Decoding the Mysteries of Symbolism in the Art of Paris’ 19th Century Salons

Jean Delville, The Death of Orpheus (Orphée mort), 1893
© Royal Museums of Fine Arts, Belgium, Brussels: J. Geleyns-Ro scan
Pierre Amédée Marcel-Béronneau, Orpheus in Hades (Orphée), 1897.
© Claude Almodovar/Collection du Musée des Beaux-Arts, Marseille
Fernand Khnopff, I Lock My Door upon Myself, 1891.
bkp Bildagentur, Berlin/Bayerische Staatsgemäldesammlungen, Neue Pinakothek, Munich/Art Resource, NY
Henri Martin, Young Saint (Jeune sainte), 1891.
© Musée des Beaux-Arts, Brest, France
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Carlos Schwabe, Poster for the First Salon de la Rose+Croix, 1892.
© The Museum of Modern Art/Licensed by SCALA/Art Resource, New York

In late 19th century Paris an artistic movement to explore the mystical, from incubi to chimeras and femininity to saints as well as an assortment of mythological creatures was on the rise. What first began as a literary movement in France, Symbolism became a full-fledged artistic movement in the late 19th century. Now, the Guggenheim Museum is mounting the first major exhibition on a series of historic Parisian salons that were devoted to the movement.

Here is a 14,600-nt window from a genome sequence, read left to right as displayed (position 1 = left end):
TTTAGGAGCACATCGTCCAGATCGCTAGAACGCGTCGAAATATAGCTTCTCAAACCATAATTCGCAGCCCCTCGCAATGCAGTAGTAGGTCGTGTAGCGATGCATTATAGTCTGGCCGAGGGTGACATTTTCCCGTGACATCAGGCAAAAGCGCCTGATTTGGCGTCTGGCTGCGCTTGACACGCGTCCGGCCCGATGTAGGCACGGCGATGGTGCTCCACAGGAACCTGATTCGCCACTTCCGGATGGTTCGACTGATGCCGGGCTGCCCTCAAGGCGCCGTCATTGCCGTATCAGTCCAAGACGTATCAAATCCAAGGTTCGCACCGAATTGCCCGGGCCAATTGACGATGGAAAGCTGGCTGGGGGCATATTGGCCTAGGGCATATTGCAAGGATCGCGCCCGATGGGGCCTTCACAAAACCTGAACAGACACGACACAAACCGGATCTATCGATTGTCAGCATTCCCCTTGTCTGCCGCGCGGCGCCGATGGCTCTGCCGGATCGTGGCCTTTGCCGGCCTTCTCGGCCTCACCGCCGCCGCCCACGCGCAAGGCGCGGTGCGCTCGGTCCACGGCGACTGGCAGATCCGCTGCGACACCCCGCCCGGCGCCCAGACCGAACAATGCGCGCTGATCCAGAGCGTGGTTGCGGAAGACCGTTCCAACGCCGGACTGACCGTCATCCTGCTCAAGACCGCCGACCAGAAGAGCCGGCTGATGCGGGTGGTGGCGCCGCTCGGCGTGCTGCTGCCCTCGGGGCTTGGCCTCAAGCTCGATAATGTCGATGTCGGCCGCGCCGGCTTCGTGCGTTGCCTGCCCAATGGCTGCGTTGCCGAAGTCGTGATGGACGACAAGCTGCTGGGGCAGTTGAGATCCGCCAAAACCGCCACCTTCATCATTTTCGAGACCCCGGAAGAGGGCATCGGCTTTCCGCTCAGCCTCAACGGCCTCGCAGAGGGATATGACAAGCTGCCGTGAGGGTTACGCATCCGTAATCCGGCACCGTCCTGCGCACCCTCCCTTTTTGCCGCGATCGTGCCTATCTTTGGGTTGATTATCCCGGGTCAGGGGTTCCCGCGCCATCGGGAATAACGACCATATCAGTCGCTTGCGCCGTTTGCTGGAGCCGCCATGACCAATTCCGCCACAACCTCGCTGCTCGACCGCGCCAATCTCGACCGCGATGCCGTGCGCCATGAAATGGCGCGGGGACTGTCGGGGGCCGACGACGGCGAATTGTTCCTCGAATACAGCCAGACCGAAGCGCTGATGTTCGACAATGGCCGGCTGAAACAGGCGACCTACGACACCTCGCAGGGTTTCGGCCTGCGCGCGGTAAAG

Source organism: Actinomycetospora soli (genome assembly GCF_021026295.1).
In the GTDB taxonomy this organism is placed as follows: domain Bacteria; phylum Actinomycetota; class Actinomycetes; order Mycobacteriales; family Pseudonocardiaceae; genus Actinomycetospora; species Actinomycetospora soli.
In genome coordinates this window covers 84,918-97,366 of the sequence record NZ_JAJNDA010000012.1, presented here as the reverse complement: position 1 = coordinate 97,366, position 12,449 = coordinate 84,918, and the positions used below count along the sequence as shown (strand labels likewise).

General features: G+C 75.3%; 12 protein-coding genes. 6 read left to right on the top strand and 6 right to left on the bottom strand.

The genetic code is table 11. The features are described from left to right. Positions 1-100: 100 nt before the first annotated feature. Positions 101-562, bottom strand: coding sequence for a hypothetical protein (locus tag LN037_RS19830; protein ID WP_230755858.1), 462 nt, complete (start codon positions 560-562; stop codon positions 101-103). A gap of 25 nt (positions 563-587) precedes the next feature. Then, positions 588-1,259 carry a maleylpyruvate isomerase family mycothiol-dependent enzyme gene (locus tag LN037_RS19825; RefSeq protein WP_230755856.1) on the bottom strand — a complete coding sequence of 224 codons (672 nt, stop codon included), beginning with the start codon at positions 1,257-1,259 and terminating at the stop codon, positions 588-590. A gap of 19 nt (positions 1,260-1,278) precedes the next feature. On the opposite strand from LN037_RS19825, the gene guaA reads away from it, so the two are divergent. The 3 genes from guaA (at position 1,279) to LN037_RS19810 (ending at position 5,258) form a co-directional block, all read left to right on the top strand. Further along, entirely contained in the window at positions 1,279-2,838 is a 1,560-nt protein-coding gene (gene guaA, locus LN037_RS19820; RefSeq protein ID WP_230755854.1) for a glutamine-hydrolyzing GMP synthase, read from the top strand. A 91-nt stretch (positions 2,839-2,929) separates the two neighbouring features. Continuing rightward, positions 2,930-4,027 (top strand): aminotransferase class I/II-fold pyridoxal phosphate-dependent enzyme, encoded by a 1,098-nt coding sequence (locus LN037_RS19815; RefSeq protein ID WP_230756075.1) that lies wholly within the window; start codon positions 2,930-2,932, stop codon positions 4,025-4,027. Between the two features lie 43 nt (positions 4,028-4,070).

The Salon de la Rose+Croix was organized by Joséphin Péladan, a Rosicrucian and writer, at Paris’ Galerie Durand-Ruel, and brought together a sampling of the movement’s premier examples of hermetic, mystical and spiritual works. “Mystical Symbolism: The Salon de la Rose+Croix in Paris, 1892-1897” opens June 30, and will feature over 40 artworks spanning the salon’s six exhibition-run, with a focus on the often conflicting ideologies of the movement’s artists.

Symbolism’s appeal to the art world came as a means of alternative expression, and a way to buck the trend of the more literal and traditional style of Naturalism, according to a through history of the movement from the Metropolitan Museum. To artists such as Gustave Moreau and Eugene Carriere, Symbolism represented a return to expressionist freedom, similar to that of the earlier Romantics.

The show includes paintings, works on paper and sculptures by Antoine Bourdelle, Jean Delville, Charles Filiger, Ferdinand Hodler and more. And in an attempt to recreate the famed atmosphere of Paris’ salons, works will be displayed alongside historic documents and accompanied by ornate furnishings and music (by Erik Satie).

“Mystical Symbolism: The Salon de la Rose+Croix in Paris, 1892-1897” runs through October 4 at the Guggenheim Museum. 

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